Experts say to be skeptical of newly-released data that suggests mortgage fraud activity in Minnesota is on the rise.
The website MortgageDaily.com's second quarter 2011 Mortgage Fraud Index shows that mortgage activity in Minnesota was 15 percent higher than during the same period last year, and that the state's index was at its "highest level during any quarter based on more than five years of data." A press release says "Minnesota has emerged as a problem area for mortgage fraud and helped lift national activity from the first quarter."
However, the index doesn't track the number of individual mortgage fraud cases. It counts filings and other case activity. Mortgage fraud cases could get counted multiple times in their index, said a spokesman from MortgageDaily.com.
"This means that if a defendant is indicted in Q1, we will track that activity," Holly Himelright wrote in an email. "If the same defendant enters a plea, goes on trial, is acquitted, or any other substantial documented activity comes up in the next quarter, we track that as well."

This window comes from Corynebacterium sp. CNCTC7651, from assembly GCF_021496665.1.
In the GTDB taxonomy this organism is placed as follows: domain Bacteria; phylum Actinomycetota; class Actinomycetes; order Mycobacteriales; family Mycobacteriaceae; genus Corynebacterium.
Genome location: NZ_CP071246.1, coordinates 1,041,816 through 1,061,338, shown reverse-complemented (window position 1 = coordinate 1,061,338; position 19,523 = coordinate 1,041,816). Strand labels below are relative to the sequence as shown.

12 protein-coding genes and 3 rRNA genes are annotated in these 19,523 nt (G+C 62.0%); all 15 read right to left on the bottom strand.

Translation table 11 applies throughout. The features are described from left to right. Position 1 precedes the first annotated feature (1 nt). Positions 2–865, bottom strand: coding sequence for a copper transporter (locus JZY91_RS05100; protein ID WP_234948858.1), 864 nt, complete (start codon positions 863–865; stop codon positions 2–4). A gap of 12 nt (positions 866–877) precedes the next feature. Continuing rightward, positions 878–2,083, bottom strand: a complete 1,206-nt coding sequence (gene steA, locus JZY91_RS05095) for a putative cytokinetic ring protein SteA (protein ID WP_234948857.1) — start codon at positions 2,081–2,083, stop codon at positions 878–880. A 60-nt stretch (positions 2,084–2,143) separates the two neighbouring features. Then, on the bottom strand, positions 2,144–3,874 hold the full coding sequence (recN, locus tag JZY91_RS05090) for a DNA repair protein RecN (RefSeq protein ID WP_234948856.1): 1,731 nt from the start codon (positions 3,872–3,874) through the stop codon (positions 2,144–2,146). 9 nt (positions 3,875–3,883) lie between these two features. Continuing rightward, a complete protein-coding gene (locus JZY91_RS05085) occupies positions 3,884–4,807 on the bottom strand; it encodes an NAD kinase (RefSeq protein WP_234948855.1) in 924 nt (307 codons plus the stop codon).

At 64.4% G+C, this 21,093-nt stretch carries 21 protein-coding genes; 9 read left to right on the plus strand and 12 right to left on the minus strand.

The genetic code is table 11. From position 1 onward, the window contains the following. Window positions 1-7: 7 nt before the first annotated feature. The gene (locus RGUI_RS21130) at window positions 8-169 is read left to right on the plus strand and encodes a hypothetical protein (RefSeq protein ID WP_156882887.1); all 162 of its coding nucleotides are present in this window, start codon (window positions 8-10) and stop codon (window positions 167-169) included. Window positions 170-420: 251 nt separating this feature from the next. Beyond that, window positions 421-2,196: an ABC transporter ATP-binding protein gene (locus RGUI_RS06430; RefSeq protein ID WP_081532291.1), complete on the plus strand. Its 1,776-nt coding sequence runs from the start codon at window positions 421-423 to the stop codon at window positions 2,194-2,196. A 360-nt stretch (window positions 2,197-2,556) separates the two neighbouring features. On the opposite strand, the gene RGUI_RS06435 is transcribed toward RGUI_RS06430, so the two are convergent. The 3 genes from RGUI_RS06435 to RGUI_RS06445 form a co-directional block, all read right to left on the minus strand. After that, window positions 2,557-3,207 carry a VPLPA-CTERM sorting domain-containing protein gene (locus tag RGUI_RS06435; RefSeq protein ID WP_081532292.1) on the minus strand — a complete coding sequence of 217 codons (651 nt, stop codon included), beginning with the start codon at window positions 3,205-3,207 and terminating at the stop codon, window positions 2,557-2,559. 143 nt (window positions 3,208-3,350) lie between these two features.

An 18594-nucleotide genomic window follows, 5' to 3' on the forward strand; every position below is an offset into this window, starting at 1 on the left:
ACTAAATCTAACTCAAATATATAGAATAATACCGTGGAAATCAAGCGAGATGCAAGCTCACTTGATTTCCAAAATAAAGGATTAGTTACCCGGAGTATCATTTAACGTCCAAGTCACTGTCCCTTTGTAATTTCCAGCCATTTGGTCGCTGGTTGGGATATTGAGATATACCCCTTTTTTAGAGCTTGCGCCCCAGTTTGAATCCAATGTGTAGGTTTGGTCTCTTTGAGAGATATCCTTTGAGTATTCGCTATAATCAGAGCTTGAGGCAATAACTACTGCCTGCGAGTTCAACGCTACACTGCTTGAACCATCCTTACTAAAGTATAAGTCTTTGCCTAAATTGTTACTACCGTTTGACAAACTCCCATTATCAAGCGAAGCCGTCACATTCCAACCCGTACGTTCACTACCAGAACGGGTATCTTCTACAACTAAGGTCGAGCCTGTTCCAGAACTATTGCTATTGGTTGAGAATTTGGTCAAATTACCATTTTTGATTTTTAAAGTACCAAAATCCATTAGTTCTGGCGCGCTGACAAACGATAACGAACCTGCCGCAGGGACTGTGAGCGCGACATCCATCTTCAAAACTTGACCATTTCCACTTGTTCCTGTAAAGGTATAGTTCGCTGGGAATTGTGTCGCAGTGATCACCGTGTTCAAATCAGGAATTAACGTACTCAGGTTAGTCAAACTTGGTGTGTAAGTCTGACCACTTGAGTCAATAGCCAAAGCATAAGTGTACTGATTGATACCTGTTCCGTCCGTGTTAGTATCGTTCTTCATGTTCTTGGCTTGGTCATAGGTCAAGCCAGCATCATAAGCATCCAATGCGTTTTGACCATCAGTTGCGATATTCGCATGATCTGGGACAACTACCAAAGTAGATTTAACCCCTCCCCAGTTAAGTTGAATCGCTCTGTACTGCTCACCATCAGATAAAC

Himelright concludes that the index is "reflective of mortgage fraud case activity, not necessarily mortgage fraud cases." That means it does not tell you about the volume of mortgage fraud cases that arose in a given period.
Foreclosure expert Prentiss Cox at the University of Minnesota also points out that the data could just "reflect the fact that the regulators and prosecutors are more attuned to the problem and bringing cases."
Jeanne Cooney, a spokeswoman at the United States Attorney's Office in the District of Minnesota said prosecuting mortgage fraud has become a greater priority for the Department of Justice under Attorney General Eric Holder. The Minnesota office has ramped up prosecution for such cases, she said.
"Our white collar group is working gangbusters this year," Cooney said. "The number of cases they have initiated this year — we're on pace to double what we did last year. And a chunk of that is mortgage fraud."
Many of those fraud cases are complex lawsuits dealing with conduct that happened a few years ago. That's another indication that a spike in Minnesota's index now does not necessarily reflect current mortgage fraud.
If anything, incidence of mortgage fraud appears to be dropping, according to Chuck Laszewski, spokesman for the Hennepin County Attorney's Office. "We used to be high, but have been consistently sliding in the rankings," he said in an email.
The University of Minnesota's Prentiss Cox said the data is incomplete because it does not include lawsuits brought by lenders. He is unaware of any data sets that do catalogue mortgage fraud in a thorough enough manner, he said.